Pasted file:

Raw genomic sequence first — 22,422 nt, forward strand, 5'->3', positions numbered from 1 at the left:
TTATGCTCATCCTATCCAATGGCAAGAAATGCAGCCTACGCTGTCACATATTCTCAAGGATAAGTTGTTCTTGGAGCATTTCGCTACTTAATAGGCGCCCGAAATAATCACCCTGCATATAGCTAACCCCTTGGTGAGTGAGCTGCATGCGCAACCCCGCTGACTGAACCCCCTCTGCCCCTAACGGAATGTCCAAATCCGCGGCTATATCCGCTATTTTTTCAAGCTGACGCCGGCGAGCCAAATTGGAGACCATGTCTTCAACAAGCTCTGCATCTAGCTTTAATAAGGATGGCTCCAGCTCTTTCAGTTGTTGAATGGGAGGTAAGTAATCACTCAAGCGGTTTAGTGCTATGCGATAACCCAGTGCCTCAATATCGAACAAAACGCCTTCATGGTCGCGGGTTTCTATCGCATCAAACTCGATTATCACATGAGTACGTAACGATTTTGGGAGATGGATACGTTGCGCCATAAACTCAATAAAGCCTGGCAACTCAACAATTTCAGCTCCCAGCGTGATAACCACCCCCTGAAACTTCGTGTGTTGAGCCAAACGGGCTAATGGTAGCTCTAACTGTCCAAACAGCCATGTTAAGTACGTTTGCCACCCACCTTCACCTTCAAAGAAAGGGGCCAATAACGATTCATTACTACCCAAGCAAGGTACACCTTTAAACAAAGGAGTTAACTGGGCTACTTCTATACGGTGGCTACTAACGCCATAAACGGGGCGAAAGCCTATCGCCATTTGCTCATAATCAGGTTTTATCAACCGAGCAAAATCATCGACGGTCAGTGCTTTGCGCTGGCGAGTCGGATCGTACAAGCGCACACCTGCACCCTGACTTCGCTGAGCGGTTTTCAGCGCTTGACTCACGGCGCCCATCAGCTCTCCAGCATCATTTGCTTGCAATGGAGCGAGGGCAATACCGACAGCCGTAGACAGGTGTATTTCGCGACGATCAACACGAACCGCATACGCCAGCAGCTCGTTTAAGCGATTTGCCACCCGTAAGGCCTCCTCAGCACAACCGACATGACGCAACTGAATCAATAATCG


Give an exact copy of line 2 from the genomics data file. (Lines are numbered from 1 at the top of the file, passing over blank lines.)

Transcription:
TTATGCTCATCCTATCCAATGGCAAGAAATGCAGCCTACGCTGTCACATATTCTCAAGGATAAGTTGTTCTTGGAGCATTTCGCTACTTAATAGGCGCCCGAAATAATCACCCTGCATATAGCTAACCCCTTGGTGAGTGAGCTGCATGCGCAACCCCGCTGACTGAACCCCCTCTGCCCCTAACGGAATGTCCAAATCCGCGGCTATATCCGCTATTTTTTCAAGCTGACGCCGGCGAGCCAAATTGGAGACCATGTCTTCAACAAGCTCTGCATCTAGCTTTAATAAGGATGGCTCCAGCTCTTTCAGTTGTTGAATGGGAGGTAAGTAATCACTCAAGCGGTTTAGTGCTATGCGATAACCCAGTGCCTCAATATCGAACAAAACGCCTTCATGGTCGCGGGTTTCTATCGCATCAAACTCGATTATCACATGAGTACGTAACGATTTTGGGAGATGGATACGTTGCGCCATAAACTCAATAAAGCCTGGCAACTCAACAATTTCAGCTCCCAGCGTGATAACCACCCCCTGAAACTTCGTGTGTTGAGCCAAACGGGCTAATGGTAGCTCTAACTGTCCAAACAGCCATGTTAAGTACGTTTGCCACCCACCTTCACCTTCAAAGAAAGGGGCCAATAACGATTCATTACTACCCAAGCAAGGTACACCTTTAAACAAAGGAGTTAACTGGGCTACTTCTATACGGTGGCTACTAACGCCATAAACGGGGCGAAAGCCTATCGCCATTTGCTCATAATCAGGTTTTATCAACCGAGCAAAATCATCGACGGTCAGTGCTTTGCGCTGGCGAGTCGGATCGTACAAGCGCACACCTGCACCCTGACTTCGCTGAGCGGTTTTCAGCGCTTGACTCACGGCGCCCATCAGCTCTCCAGCATCATTTGCTTGCAATGGAGCGAGGGCAATACCGACAGCCGTAGACAGGTGTATTTCGCGACGATCAACACGAACCGCATACGCCAGCAGCTCGTTTAAGCGATTTGCCACCCGTAAGGCCTCCTCAGCACAACCGACATGACGCAACTGAATCAATAATCG